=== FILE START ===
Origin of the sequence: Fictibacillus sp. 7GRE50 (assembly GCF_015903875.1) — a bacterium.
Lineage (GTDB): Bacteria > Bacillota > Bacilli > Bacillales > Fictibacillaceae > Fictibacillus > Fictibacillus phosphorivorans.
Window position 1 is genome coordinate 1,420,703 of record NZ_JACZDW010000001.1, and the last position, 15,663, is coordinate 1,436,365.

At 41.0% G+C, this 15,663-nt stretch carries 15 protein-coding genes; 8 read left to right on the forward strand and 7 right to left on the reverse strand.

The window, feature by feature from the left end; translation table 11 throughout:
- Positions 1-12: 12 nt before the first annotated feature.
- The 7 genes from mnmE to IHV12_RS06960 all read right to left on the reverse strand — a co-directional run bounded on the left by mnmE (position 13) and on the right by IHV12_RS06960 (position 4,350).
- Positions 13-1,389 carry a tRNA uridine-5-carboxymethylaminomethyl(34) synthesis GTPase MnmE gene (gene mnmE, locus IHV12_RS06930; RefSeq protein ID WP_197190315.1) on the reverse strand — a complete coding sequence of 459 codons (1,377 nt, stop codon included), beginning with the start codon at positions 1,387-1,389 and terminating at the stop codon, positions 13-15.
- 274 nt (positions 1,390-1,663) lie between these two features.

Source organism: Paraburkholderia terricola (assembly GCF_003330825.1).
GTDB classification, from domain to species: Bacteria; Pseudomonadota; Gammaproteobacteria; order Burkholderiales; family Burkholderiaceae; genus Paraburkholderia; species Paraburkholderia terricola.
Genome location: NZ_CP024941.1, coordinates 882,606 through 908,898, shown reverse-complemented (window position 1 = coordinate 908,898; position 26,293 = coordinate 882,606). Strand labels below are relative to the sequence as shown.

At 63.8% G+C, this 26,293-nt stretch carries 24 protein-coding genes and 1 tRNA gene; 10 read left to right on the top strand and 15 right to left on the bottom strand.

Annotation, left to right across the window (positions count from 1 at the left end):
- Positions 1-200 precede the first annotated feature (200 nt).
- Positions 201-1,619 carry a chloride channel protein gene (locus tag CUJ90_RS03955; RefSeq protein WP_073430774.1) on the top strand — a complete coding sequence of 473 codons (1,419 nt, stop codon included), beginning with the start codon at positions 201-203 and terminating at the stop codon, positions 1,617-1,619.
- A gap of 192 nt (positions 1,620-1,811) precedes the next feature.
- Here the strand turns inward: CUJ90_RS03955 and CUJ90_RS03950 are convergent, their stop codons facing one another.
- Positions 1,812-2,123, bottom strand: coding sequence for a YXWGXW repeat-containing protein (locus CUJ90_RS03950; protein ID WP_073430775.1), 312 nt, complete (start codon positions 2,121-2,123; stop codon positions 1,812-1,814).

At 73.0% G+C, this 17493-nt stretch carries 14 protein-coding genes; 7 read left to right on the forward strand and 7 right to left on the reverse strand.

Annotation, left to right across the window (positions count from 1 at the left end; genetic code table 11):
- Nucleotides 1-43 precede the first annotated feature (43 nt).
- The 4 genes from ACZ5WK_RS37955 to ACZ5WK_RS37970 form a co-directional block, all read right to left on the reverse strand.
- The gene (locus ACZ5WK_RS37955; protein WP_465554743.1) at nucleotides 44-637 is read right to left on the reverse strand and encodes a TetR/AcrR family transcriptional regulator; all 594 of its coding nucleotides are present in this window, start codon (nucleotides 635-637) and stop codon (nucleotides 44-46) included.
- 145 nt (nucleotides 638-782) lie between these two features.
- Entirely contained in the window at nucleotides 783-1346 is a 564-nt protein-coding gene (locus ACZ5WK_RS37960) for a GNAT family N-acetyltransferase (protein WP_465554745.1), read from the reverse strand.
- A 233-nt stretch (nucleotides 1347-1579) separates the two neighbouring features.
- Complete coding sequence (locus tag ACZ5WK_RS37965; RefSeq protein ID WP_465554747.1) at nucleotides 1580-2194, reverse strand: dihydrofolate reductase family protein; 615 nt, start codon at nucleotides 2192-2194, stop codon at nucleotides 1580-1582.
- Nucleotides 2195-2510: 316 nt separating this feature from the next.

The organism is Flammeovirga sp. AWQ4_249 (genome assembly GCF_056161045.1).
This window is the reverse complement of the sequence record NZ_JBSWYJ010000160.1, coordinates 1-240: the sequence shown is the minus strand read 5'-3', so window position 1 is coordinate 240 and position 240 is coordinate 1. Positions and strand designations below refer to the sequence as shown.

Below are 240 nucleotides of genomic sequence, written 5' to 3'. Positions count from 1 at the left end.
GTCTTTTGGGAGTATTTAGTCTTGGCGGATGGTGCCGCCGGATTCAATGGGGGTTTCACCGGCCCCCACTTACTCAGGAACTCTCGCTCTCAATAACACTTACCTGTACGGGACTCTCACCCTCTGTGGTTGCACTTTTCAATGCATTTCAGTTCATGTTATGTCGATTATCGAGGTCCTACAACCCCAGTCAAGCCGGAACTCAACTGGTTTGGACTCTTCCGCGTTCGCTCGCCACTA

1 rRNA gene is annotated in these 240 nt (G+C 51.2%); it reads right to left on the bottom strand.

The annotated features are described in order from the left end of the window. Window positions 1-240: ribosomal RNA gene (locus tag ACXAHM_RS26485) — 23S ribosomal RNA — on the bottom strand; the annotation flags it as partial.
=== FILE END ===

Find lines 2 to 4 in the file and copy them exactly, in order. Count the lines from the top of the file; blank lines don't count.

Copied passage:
Lineage (GTDB): Bacteria > Bacillota > Bacilli > Bacillales > Fictibacillaceae > Fictibacillus > Fictibacillus phosphorivorans.
Window position 1 is genome coordinate 1,420,703 of record NZ_JACZDW010000001.1, and the last position, 15,663, is coordinate 1,436,365.

At 41.0% G+C, this 15,663-nt stretch carries 15 protein-coding genes; 8 read left to right on the forward strand and 7 right to left on the reverse strand.